portion of the artwork for S.A. Hartwich's short story

S.A. Hartwich

A month after our daughter left for college I woke up with an ache in my side and a three-inch by two-inch bandage taped over an abdominal incision and it turned out someone harvested my left kidney while Spouse and I were sleeping. Once the ER doc confirmed this the cops came in Exam Room 3 and took my statement and accused me of lying about the whole shebang: either I’d had the kidney removed in the past, or I’d sold it on the black market to pay off debt or finance a trip to New Zealand, a practice becoming more common as the demand for organs skyrockets. I showed the cops the fresh incision with its angry red borders and sloppy stitching but they weren’t impressed and left warning me not to leave the country, that I was on the no-fly list and I’m yelling at their backs that if I’d sold the kidney of my own volition why would I come to the hospital but they were already discussing lunch options.

I’m not a harbinger guy but the week before this a bird flew down our chimney and beat its wings against the glass fireplace doors and Spouse called me home to investigate “strange noises.” I thought home invasion and armed myself with a broken broom handle before I went inside, but it turned out to be a crow. Soon as I opened the glass doors it flew back up the flue and got stuck. I lit some Indica in a small mortar and let the smoke rise up the chimney, and a few minutes later one stoned crow fell on the pillow I’d placed on the andiron grate so I took it outside to recover which it must have, because 10 minutes later it was gone.

I like crows. They gather at my place of business and I throw them peanuts in shells every morning. The local murder visits daily but word got out so now I get murders from all over expecting handouts, which I give them despite the warnings of my friend with a degree in bioethics who claims I’m turning these birds into dependent creatures like pond koi or pigeons that gather in European town squares eating bits of stale bread scattered by old people wearing head scarves or driving caps.

Maybe it’s just coincidence, that crow flying down my chimney and then my kidney being stolen. When I bring up the subject with Spouse she covers her ears and hums but I get it. Once you accept that someone broke into your house and performed surgery on your husband while you slept next to him you begin to question what is live what is Memorex, red pill vs. green pill, is your entire existence based on the imaginings of an autistic savant who derives her inspiration from invented consciousnesses that allow for the psychic space needed to plan stadium-sized mandalas she would construct—if she wasn’t agoraphobic—with millions of legumes that in a perfect world would be appreciated as art one day then consumed by homeless people the next.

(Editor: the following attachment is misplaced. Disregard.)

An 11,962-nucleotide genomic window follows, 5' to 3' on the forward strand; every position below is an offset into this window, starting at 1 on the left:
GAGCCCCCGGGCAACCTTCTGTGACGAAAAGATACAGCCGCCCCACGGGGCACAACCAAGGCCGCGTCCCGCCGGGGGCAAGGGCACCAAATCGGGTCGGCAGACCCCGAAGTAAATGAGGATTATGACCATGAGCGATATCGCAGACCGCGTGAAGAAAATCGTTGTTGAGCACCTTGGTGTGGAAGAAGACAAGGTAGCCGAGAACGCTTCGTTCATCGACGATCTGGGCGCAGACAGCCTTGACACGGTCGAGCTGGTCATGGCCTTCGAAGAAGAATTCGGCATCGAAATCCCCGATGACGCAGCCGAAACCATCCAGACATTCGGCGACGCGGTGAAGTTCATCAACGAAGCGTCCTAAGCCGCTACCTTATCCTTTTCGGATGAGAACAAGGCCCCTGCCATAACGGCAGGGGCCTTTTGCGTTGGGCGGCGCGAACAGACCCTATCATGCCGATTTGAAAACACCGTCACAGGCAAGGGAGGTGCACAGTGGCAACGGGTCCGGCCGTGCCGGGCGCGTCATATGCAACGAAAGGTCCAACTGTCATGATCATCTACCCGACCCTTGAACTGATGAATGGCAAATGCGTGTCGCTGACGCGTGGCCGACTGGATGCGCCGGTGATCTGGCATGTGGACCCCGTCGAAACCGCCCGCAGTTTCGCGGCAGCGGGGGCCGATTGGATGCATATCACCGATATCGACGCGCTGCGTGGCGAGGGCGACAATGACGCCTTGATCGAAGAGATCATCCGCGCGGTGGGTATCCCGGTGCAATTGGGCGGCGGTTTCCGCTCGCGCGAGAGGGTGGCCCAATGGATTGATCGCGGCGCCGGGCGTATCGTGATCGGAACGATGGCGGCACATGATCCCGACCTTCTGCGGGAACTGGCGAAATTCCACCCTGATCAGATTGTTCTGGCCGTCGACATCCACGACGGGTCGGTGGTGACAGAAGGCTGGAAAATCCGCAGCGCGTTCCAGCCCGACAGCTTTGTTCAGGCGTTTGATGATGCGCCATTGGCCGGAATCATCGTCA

Spouse moved into Daughter’s bedroom but didn’t touch a thing. When a child departs for college either the room transforms into a craft space and storage for boxed books, horrid dishes, and seventies end tables with rounded corners passed down from in-laws or it becomes a museum kept dust-free according to the degree of empty-nest syndrome afflicting the parents. Spouse had not adjusted well but we won’t dwell on the hot yoga or the nightly attempts at flambé because it is OK to be sad when a child leaves. It is OK to be fiery free one moment and withdrawn like an unloved clam the next. Baby has gone, extracted from our lives like my kidney.

Two weeks later six golden-crowned sparrows flew down the chimney and beat themselves to death against the glass fireplace doors. I was not summoned but instead discovered this slaughter one evening after 17 days of clouds, mist, and rain inspired me to light a fire in response to everyone on Facebook saying, “It’s the damp that gets you, not the cold,” knowing once the sun came out these same people would say, “What is that bright orb in the sky?” Spouse missed this foreshadowing because she was reading children’s books in Daughter’s bedroom wearing sound-dampening ear muffs which she kept on from dusk to dawn, ostensibly to block out the train noise we’d been ignoring for 17 years but which had magnified in that way anything banally familiar magnifies when one’s senses are suddenly attuned to the nth degree in response to a life-altering event—or in our case, a series of life-altering events. A typical exchange:


“Please stop yelling.”

“I’m not yelling.”

“Oh my God.” Covers ears.

“Is this better?”

“Don’t raise your voice with me.”

“Maybe I should just stop talking until you wake up.”


I knew the real reason she wore earmuffs and switched bedrooms was so she’d have a built-in excuse for not noticing in case I had another organ stolen, which was inevitable given the Prophecy of the Sparrows and the fact that bad things always happen in sets of three, like celebrity deaths or years between playoff berths.

I lost my right lung on February 15 and stayed in the hospital for two weeks because removing a lung involves cracking the sternum and the thieves wired my sternum together instead of using screws despite the fundamental principle that underscores all bone healing, which is rigid fixation.

“How much you get this time?” asked one of the cops who’d interviewed me before. “A lung’s gotta be worth what, 60, 70 grand?”

His partner tapped my chest with his coffee cup. “Probably shopping for Teslas right now.”

“That right?” said the first cop. “You shopping for Teslas?”

I took a deep breath with my single lung, deep being a relative term in this case, which is not to imply I couldn’t live a normal life with one lung as long as I accepted that workouts would be of shorter duration and did not move to Denver or La Paz. “Ya got me,” I said. “Next I’m gonna sell my heart for a million and retire to Cancun.”